“At the most direct level, research gives patients access to developing treatments that can have a profound impact on their symptoms and functioning,” Professor Paul Fitzgerald says.
Paul joined Epworth in February, as the inaugural professor director of psychiatry, in partnership with Monash University. Paul’s appointment has also launched Epworth’s mental health education and research unit, the Epworth Centre for Innovation in Mental Health.
“By far the most satisfying part of my role is seeing patients achieve dramatic and life-changing benefits when treated as part of innovative research protocols. On another level, research can provide critical hope to patients: the sense that something is in the pipeline for the future, especially for patients struggling with illness not responding to established treatments.
“My focus so far has been to get a number of research studies up and running as quickly as possible. I have been excited by the openness to research and new ideas at Epworth and the programs in place to facilitate this,” Paul says.
Paul, a world leader in transcranial magnetic stimulation (TMS), is working to establish a unique clinical research program, with involvement from patients at Epworth Clinic. The unit’s research will focus on some of the key conditions the clinic sees regularly, and will include exploring novel brain stimulation treatments for depression, obsessive compulsive disorder (OCD), post-traumatic stress disorder (PTSD) and dementia.
TMS is one such brain stimulation treatment currently used at Epworth Clinic, mostly to treat severe depression. There is now a highly promising range of other similar treatments in development.
“I’ve been doing research for about 20 years now, the majority focused on the technology end of the psychiatry spectrum,” Paul says. “Using technological tools to investigate and understand brain activity, but also developing and clinically testing a number of new forms of treatment using brain stimulation.”
Paul has run more than 15 clinical trials using TMS and related technologies in the treatment of depression, and more recently conditions like OCD, Alzheimer’s disease and PTSD.
“As that research has expanded to other disorders beyond depression, we have also developed studies using other brain stimulation techniques, including types of stimulation that prove to be a replacement for electroconvulsive therapy and other invasive forms of treatment for more severe patients,” Paul says.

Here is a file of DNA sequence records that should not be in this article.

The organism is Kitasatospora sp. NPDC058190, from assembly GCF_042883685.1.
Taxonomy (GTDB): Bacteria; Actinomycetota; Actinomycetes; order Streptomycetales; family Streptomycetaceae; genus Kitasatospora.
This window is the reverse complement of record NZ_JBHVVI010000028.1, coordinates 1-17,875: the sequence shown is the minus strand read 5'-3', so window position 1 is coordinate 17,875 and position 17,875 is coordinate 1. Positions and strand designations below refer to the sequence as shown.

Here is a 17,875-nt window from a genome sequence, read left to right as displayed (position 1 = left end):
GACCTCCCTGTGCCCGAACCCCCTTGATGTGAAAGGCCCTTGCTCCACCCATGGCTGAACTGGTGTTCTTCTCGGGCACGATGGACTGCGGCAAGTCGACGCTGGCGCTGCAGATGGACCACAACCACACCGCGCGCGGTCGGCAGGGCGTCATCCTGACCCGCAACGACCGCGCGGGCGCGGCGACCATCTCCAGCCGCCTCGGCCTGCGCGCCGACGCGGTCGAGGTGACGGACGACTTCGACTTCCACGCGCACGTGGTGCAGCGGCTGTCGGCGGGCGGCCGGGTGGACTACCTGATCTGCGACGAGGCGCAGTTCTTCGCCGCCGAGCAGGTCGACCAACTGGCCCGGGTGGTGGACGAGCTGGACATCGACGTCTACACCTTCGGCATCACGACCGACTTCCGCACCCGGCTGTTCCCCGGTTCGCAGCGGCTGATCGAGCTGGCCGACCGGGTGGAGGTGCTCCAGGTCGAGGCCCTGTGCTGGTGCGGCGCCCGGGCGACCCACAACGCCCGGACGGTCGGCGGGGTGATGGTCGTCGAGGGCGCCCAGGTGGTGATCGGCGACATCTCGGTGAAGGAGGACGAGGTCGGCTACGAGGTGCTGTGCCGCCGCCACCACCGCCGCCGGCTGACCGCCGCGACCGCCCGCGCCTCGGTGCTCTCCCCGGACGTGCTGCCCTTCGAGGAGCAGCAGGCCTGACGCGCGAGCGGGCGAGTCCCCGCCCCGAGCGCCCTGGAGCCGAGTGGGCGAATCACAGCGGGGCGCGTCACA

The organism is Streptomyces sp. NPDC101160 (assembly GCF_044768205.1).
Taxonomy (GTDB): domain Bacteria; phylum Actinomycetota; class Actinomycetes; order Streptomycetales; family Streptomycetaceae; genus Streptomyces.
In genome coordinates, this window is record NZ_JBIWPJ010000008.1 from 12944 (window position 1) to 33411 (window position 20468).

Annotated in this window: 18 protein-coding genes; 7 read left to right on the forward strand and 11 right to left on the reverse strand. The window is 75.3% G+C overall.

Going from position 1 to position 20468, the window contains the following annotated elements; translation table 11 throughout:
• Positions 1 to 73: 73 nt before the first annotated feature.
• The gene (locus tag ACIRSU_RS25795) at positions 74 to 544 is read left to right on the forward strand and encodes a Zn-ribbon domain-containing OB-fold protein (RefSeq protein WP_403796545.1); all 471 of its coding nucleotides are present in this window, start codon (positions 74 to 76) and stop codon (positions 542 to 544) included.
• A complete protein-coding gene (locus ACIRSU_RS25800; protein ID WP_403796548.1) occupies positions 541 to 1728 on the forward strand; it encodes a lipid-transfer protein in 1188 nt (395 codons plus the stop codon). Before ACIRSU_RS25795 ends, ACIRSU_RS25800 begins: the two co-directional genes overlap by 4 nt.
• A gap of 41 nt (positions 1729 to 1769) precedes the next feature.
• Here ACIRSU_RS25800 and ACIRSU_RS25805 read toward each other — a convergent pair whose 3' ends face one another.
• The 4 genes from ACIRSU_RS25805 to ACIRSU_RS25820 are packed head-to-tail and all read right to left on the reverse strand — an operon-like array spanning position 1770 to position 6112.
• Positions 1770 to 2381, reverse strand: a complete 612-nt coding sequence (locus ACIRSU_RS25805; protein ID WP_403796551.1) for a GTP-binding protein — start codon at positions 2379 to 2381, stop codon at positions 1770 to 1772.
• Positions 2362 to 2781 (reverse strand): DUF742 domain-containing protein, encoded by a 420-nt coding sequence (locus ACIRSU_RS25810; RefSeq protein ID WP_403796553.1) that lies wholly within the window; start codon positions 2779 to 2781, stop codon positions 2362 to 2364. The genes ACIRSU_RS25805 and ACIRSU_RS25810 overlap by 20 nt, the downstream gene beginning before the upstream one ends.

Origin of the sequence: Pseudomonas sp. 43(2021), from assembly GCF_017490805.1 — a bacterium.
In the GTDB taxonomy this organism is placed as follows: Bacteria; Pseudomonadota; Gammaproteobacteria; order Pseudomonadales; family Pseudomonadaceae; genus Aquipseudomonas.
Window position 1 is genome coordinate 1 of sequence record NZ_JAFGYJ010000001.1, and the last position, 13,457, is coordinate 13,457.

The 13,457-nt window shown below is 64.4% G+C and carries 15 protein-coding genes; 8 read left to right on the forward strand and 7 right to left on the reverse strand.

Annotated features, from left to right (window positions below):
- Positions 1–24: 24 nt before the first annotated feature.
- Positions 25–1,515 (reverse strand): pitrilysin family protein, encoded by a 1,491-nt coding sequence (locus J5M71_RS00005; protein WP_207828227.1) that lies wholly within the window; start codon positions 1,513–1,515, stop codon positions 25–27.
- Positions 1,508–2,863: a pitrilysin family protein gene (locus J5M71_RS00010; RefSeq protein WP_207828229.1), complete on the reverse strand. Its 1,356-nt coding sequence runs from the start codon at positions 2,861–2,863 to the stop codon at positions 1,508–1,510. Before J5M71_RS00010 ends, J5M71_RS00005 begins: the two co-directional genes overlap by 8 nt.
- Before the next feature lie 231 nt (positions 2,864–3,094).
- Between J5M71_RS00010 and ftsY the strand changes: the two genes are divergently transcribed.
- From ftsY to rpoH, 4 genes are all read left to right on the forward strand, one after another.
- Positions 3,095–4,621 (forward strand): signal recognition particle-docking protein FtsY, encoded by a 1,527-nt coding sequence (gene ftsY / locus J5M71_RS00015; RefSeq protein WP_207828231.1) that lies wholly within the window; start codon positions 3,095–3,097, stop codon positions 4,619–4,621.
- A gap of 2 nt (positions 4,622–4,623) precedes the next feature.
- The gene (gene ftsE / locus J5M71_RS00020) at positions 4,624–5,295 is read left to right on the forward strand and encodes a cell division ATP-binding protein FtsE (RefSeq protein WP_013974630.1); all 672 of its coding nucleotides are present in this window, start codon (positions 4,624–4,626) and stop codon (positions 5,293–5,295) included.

Paul has two key trials commencing at Epworth this year: finding novel treatments for OCD, and personalising treatment for patients with depression.
“The first trial explores the use of TMS in patients with OCD. This is a disorder where there are large numbers of patients who don’t ever get treated. It is a relatively common condition — affecting one to two per cent of the population, and about half the patients with OCD don’t respond to standard treatments and remain chronically disabled. There’s a major unmet treatment need in that disorder,” Paul says.
He notes that there is a surprising lack of innovative treatments under development for OCD — with very few new drugs or other treatments being tested.
“I think that’s an area I have considerable passion for, because if we can develop TMS as a successful treatment in that patient group, it will have very substantial impact on people’s lives — in the same way that TMS has [had] for depression,” Paul says.
“We are also looking into improving the efficiency and efficacy of depression treatments, to reduce time spent in hospital. To help us achieve this, we want to integrate technologies into therapy that help us dynamically investigate brain activity in a way that can directly drive how treatment is administered, to hopefully take patient outcomes to a new level.
“One of the main things that technological development in psychiatry has facilitated is the capacity to think about how we can personalise treatments. A lot of current treatments are a one-size-fits-all approach — everyone gets the same dose of a drug, or the same type of psychotherapy or the same type of brain stimulation.
“We’re getting to the point now where we can use brain imaging, genetics and other ways of investigating brain function to begin determining the way people are treated. It’s an approach that naturally fits with brain stimulation, because we are often targeting very small areas so we can use brain imaging to increase the fidelity and accuracy. It’s also an approach that I think has got application across the board,” Paul says.
“We really want to be at the forefront — not only of developing those technologies — but of working with industry partners and other groups to bring personalised mental illness treatment to patients as quickly as we can.”
If you are interested in participating in mental health trials or would like more information, email: email@example.com
Photo: Professor Paul Fitzgerald (pictured fourth from right) members of the research team from the Epworth Centre for Innovation in Mental Health.